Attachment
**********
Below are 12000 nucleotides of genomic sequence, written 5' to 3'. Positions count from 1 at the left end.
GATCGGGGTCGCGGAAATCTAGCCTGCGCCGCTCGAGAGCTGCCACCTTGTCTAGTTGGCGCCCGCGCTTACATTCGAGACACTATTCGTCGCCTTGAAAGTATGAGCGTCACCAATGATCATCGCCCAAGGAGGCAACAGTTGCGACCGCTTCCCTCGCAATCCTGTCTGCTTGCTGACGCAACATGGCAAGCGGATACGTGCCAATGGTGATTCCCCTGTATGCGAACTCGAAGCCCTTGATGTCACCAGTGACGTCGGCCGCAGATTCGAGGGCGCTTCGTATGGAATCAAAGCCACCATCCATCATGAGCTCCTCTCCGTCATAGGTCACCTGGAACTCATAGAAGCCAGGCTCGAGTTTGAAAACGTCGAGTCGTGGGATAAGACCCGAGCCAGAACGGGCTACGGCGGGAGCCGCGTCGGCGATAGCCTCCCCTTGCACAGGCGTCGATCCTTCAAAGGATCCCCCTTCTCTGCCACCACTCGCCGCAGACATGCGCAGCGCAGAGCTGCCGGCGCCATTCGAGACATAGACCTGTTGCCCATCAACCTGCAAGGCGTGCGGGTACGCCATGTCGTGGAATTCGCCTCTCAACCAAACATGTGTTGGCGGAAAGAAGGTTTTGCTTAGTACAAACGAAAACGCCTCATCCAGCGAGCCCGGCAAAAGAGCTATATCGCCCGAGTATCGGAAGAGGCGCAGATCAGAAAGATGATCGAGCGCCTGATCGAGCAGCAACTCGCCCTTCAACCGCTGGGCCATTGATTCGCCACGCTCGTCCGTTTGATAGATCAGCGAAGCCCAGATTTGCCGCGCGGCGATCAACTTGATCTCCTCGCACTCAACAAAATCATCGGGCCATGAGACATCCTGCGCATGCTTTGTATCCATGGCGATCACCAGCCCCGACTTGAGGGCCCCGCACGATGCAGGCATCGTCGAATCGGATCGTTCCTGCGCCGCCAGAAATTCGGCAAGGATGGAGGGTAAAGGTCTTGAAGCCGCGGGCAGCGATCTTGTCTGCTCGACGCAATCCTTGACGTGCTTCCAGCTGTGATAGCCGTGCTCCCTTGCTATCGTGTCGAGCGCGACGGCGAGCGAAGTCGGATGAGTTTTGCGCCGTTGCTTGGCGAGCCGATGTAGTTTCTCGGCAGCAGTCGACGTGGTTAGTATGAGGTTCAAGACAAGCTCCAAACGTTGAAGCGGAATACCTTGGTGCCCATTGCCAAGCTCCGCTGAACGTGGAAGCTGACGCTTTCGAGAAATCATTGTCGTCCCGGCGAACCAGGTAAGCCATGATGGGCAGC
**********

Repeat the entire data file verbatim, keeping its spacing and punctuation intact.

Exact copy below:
Below are 12000 nucleotides of genomic sequence, written 5' to 3'. Positions count from 1 at the left end.
GATCGGGGTCGCGGAAATCTAGCCTGCGCCGCTCGAGAGCTGCCACCTTGTCTAGTTGGCGCCCGCGCTTACATTCGAGACACTATTCGTCGCCTTGAAAGTATGAGCGTCACCAATGATCATCGCCCAAGGAGGCAACAGTTGCGACCGCTTCCCTCGCAATCCTGTCTGCTTGCTGACGCAACATGGCAAGCGGATACGTGCCAATGGTGATTCCCCTGTATGCGAACTCGAAGCCCTTGATGTCACCAGTGACGTCGGCCGCAGATTCGAGGGCGCTTCGTATGGAATCAAAGCCACCATCCATCATGAGCTCCTCTCCGTCATAGGTCACCTGGAACTCATAGAAGCCAGGCTCGAGTTTGAAAACGTCGAGTCGTGGGATAAGACCCGAGCCAGAACGGGCTACGGCGGGAGCCGCGTCGGCGATAGCCTCCCCTTGCACAGGCGTCGATCCTTCAAAGGATCCCCCTTCTCTGCCACCACTCGCCGCAGACATGCGCAGCGCAGAGCTGCCGGCGCCATTCGAGACATAGACCTGTTGCCCATCAACCTGCAAGGCGTGCGGGTACGCCATGTCGTGGAATTCGCCTCTCAACCAAACATGTGTTGGCGGAAAGAAGGTTTTGCTTAGTACAAACGAAAACGCCTCATCCAGCGAGCCCGGCAAAAGAGCTATATCGCCCGAGTATCGGAAGAGGCGCAGATCAGAAAGATGATCGAGCGCCTGATCGAGCAGCAACTCGCCCTTCAACCGCTGGGCCATTGATTCGCCACGCTCGTCCGTTTGATAGATCAGCGAAGCCCAGATTTGCCGCGCGGCGATCAACTTGATCTCCTCGCACTCAACAAAATCATCGGGCCATGAGACATCCTGCGCATGCTTTGTATCCATGGCGATCACCAGCCCCGACTTGAGGGCCCCGCACGATGCAGGCATCGTCGAATCGGATCGTTCCTGCGCCGCCAGAAATTCGGCAAGGATGGAGGGTAAAGGTCTTGAAGCCGCGGGCAGCGATCTTGTCTGCTCGACGCAATCCTTGACGTGCTTCCAGCTGTGATAGCCGTGCTCCCTTGCTATCGTGTCGAGCGCGACGGCGAGCGAAGTCGGATGAGTTTTGCGCCGTTGCTTGGCGAGCCGATGTAGTTTCTCGGCAGCAGTCGACGTGGTTAGTATGAGGTTCAAGACAAGCTCCAAACGTTGAAGCGGAATACCTTGGTGCCCATTGCCAAGCTCCGCTGAACGTGGAAGCTGACGCTTTCGAGAAATCATTGTCGTCCCGGCGAACCAGGTAAGCCATGATGGGCAGC